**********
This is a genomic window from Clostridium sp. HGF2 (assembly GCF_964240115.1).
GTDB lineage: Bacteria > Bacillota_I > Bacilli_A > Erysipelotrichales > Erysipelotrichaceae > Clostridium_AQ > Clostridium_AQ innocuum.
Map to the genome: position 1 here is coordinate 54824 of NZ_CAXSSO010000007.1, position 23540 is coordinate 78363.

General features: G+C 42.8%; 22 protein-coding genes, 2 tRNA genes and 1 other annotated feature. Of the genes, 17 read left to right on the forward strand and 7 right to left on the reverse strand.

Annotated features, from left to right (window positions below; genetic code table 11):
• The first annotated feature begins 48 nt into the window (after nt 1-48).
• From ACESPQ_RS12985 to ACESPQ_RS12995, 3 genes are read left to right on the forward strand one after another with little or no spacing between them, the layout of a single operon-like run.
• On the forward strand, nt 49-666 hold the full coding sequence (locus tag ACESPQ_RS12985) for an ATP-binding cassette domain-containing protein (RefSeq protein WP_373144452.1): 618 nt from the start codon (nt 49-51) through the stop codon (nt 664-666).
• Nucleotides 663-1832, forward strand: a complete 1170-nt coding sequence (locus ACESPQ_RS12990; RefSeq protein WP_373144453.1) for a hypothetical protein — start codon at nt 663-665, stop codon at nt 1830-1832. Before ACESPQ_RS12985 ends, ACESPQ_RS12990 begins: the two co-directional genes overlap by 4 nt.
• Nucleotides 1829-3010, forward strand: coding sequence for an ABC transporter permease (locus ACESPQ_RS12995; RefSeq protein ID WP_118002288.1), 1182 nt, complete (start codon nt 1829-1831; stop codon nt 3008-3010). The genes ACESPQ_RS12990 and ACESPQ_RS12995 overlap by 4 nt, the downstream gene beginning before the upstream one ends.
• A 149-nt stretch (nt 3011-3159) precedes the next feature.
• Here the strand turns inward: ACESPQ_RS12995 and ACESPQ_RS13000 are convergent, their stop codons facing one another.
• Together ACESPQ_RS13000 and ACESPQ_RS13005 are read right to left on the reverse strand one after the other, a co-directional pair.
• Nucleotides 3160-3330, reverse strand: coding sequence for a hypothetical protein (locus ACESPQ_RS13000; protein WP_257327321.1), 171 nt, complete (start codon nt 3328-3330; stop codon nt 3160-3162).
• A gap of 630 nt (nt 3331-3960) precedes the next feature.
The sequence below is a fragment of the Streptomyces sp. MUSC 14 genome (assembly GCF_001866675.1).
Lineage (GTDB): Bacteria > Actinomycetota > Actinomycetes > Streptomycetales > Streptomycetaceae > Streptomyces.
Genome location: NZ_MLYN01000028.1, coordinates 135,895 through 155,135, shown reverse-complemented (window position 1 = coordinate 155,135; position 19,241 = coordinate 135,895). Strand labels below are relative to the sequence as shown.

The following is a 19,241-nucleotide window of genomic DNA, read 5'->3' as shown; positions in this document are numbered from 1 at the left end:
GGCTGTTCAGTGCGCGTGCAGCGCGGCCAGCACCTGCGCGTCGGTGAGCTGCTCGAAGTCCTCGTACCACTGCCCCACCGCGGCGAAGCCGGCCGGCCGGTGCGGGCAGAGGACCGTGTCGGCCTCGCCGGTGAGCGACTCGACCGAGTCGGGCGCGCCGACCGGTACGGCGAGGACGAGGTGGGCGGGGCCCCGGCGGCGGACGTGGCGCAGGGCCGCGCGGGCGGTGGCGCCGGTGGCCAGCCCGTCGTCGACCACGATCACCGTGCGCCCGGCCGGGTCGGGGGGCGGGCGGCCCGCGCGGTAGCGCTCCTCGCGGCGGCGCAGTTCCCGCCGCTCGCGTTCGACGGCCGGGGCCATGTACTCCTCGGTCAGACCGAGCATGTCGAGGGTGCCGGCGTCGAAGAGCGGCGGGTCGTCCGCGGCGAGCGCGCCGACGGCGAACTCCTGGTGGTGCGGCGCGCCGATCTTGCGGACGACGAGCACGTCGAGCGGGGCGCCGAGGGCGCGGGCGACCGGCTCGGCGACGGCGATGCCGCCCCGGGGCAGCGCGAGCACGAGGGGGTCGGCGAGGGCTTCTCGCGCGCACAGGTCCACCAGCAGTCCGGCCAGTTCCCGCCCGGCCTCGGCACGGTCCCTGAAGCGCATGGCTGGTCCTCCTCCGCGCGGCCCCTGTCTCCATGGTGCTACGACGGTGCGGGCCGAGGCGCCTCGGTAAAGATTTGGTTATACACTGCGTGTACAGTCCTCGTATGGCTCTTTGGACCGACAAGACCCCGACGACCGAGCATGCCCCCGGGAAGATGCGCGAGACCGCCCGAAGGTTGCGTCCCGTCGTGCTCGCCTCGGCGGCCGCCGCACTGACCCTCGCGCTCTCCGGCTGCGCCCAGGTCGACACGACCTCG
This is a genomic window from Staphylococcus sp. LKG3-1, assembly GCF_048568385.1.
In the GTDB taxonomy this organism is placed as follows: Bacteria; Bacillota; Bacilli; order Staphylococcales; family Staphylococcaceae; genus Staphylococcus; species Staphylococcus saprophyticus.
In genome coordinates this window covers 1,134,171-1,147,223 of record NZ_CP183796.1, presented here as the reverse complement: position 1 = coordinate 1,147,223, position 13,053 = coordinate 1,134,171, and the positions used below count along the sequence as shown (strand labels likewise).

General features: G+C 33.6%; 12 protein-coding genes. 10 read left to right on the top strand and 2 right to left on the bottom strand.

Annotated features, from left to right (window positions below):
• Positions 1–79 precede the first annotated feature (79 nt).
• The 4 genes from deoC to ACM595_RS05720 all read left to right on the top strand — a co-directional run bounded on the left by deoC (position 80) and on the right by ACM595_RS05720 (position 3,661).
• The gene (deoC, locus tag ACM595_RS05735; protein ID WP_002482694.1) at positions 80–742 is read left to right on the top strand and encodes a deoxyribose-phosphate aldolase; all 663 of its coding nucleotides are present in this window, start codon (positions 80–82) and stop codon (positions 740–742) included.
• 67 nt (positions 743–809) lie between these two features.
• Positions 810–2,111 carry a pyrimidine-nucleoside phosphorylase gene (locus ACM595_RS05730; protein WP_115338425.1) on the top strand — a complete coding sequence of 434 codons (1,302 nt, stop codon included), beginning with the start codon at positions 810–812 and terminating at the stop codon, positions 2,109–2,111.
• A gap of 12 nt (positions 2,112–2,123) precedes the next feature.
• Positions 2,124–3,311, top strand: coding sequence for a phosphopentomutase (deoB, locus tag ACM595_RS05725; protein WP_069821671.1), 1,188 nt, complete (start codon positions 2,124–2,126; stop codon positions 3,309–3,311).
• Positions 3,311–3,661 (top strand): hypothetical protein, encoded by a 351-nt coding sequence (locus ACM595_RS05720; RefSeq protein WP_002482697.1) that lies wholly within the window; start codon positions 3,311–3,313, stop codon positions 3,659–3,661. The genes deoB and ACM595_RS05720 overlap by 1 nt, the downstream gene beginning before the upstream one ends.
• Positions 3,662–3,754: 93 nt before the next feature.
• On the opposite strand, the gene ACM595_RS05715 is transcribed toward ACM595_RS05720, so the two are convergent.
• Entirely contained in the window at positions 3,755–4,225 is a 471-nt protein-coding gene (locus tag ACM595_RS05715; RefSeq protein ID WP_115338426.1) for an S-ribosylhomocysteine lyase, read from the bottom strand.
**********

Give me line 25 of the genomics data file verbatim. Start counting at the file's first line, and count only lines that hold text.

Annotated features, from left to right (window positions below):